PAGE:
Animal Spheres

Animal Spheres

In the Discovery Voyager program, play-based learning is one of the tenets that we hope to bring to all schools and throughout all our activities, but by no means does it stop when we hop in that truck and make our way back to base at the University of New England. Now my idea of ‘fun’ and ‘play’ might be a little skewed from what others enjoy, but no less I am happy to use science and maths as my tool to answer some of the puzzling questions that I find myself dwelling on daily. My most recent daydream began on a return trip with Discovery when in the back of the car I found myself hypothesising, “If I were to roll all the members of a single species of animal into ball, which ball would be the biggest?”. (See, I told you this wasn’t going to be something you imagined reading about every day.)

So, first things first I had to set some parameters, because while we all know that ‘Necessity is the Mother of Invention’, in this case ‘Restriction is the Mother of Creativity’. My first parameter was that I would group all animals of the same rough family together; all species of ants were just included as ‘ants’ just as I wouldn’t separate the Bactrian and Dromedary camels from just ‘camels’. Next I had to find out how much the average animal in one of those groups would weigh by averaging out as many weights of individual species that I could find as my best answer. Then I found as many population estimates of all the species I could find and if I found a lot of differing data I would take an average of the highest and lowest estimates I could find. It’s extremely difficult to get a conclusive figure on the population of any animal so all my data is based of what I like to call ‘science’s best darn guess’.

Now this is all very well if we want to know which ball of animal species ‘weighs’ the most, but we are concerned with how big this ball is going to get. To find that we need to know the density of each animal and then the volume of the entire species. Luckily on planet Earth that is reasonably easy to find as all animals are generally at least ≥ 70% water while also having a similar ratio of bone/exoskeleton, fat, muscle and other tissues; we can estimate the density of most animals to be roughly the same. (Don’t worry all you cephalopod and cnidarian loving readers, octopi and jellyfish didn’t even stand a chance in this race so we can discount their extremely high water percentage.) Now with water being extremely usefully 1kg/L and then adding a rounding error of around ±.1kg/L, we can start getting some interesting figures. We then apply the formula to find the diameter of a sphere with a given volume as: Volume = 4/3 x pi x radius cubed.

For our first participant in the study I figured I might as well go with the biggest animal on Earth; of course being the Blue Whale population of ≈10,000 individuals with a total weight of 1,500 million kgs. As impressive as a population of only 10,000 whales can weigh, the Blue Whale sphere calculated out to be only 140m across (roughly as tall as the Great Pyramid of Giza). Next we have our largest terrestrial mammal, both Elephant species with a combined population of ≈590,000 and a weight of 2,400 million kgs beat out the whale sphere by 30 meters at 170m. Now as this is appearing on the internet, we need to know of course how big the almighty Kitter and Doggo spheres are and you will be pleased to know they are 180m & 280m respectively. Chickens come in close again at a 330m sphere closely followed by the Ant sphere weighing in at a whopping 40,000 million kilograms and 420 metres tall. The ant sphere was unfortunately blown out of the water by the Krill sphere (sorry Jean – our resident and fellow ant lover and expert) at 950m of pure whale feeding delicacy.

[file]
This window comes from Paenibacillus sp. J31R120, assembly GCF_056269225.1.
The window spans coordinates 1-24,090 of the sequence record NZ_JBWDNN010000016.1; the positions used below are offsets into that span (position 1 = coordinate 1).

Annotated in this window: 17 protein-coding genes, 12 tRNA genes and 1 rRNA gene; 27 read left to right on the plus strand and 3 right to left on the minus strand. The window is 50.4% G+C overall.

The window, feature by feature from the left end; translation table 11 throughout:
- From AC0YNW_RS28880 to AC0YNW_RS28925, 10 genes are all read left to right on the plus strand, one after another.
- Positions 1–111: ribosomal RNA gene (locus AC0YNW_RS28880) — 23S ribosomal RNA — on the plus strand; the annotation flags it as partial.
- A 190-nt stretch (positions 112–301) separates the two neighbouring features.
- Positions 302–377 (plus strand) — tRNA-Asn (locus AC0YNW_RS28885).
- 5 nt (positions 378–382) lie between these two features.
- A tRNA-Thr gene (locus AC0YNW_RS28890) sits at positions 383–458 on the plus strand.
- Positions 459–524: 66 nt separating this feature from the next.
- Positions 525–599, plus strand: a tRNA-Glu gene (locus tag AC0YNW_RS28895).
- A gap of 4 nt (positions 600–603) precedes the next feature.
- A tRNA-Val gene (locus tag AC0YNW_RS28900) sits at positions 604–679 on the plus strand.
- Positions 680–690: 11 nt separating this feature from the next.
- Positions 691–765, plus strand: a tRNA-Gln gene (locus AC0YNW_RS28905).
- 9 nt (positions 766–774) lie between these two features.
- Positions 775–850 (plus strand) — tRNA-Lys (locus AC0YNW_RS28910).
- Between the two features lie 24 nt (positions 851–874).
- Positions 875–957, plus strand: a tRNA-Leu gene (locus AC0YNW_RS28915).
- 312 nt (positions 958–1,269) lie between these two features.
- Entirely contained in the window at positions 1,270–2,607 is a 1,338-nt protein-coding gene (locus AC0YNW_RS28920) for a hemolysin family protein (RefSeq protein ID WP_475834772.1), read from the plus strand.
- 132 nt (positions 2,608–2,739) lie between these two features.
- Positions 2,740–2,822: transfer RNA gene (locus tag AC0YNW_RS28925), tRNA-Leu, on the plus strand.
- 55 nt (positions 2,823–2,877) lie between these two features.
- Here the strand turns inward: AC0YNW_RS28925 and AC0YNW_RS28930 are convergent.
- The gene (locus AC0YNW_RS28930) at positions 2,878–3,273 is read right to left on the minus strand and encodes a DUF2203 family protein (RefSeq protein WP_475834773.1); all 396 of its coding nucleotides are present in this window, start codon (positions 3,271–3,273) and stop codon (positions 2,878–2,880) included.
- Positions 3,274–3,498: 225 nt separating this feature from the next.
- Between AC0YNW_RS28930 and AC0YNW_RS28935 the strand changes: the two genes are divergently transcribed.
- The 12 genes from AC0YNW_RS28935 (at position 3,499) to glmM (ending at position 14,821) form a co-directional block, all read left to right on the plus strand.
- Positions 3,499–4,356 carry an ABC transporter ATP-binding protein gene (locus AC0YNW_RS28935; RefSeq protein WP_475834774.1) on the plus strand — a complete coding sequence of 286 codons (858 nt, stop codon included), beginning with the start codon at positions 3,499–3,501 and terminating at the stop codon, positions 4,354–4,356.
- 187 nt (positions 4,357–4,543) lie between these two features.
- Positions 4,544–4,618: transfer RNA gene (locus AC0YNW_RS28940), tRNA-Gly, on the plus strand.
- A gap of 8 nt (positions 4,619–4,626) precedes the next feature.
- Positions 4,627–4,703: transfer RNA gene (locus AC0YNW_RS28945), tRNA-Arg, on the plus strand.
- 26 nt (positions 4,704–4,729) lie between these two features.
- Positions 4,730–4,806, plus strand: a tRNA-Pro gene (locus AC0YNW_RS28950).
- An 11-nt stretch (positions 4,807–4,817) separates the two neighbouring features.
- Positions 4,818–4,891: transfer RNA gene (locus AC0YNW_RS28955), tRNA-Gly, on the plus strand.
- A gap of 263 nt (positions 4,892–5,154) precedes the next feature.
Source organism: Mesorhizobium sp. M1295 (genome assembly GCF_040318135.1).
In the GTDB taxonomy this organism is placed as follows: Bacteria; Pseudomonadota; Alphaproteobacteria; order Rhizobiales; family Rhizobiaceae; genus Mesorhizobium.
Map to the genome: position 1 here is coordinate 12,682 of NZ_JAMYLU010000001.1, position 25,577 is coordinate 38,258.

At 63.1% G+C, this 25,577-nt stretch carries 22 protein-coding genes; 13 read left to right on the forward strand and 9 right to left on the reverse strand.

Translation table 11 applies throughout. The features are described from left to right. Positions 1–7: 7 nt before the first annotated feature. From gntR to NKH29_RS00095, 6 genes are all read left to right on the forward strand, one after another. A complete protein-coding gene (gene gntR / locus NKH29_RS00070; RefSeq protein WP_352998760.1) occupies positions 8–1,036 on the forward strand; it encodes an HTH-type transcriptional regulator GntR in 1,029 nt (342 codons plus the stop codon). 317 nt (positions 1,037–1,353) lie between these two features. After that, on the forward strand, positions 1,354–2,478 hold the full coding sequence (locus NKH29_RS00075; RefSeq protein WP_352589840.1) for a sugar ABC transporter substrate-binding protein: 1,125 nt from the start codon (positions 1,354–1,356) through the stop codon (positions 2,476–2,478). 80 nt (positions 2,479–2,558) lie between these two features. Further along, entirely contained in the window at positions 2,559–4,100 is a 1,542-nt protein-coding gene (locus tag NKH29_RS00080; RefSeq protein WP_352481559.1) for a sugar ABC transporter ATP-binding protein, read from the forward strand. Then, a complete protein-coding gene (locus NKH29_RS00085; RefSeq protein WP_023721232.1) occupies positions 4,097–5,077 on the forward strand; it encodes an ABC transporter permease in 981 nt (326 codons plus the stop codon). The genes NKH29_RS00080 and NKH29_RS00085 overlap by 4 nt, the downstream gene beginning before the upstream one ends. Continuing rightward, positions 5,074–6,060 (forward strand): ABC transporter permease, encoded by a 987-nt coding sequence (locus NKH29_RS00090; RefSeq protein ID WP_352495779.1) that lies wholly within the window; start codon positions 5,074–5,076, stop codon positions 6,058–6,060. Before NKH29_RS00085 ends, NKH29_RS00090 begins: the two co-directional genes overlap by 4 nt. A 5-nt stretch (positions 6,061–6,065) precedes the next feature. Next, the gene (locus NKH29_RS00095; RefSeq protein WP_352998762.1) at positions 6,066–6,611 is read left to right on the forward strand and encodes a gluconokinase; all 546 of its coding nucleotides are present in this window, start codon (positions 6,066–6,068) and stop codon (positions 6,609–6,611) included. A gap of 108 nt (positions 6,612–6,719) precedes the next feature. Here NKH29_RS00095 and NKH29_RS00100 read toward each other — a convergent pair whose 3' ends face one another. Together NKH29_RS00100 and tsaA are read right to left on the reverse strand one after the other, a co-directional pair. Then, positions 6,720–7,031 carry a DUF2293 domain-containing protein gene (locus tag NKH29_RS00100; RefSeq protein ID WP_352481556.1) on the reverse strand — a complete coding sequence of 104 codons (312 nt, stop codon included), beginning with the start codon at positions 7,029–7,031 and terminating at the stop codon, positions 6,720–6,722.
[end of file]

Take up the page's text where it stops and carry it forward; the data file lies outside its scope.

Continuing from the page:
But the real question we all want to know is “But how do we measure up? Surely with 7.53 billion (as of writing) humans on the Earth, we must make some impact?”. To that I wouldn’t know exactly how to answer, but I can however tell you the maths of a sphere composed of all the humans currently on Earth. Drum roll please. The Human sphere with a total weight of an enormous 460,000 million kgs stretches out to a sphere that just pips the krill at the post at 960 metres in diameter. As impressive as this feat of gargantuan size is, it would only take ≈590 people standing on each other’s shoulders to stretch from top to bottom. “But hold on there folks!”; just as whale’s sphere measured a fraction the krill’s sphere (krill being a main food source for the blue whale population) we simply didn’t stand a chance when we invented the ability to breed hundred of thousands of one of the animals we decided were the most tasty for our diet. That’s right, the Cow sphere is the largest animal sphere on Earth (at least amongst those considered in this particular study) weighing ≈1,000 billion kgs and measuring 1200 metres in diameter; a ball of cows as high as Mount Vesuvius.

So there we have it. If playing with maths, science, approximations, your mind and a calculator can keep you entertained as long as it took me to answer the really important questions in life, then we at UNE Discovery Voyager have succeeded in keeping your mind inquisitive and cheeky outside of the classroom. So that’s all from me and until next time, keeping daydreaming the impossible questions, one day you might try your Discovery hat on and try to come up with an answer!

– By Will Smidt, UNE Voyager member and sphere appreciator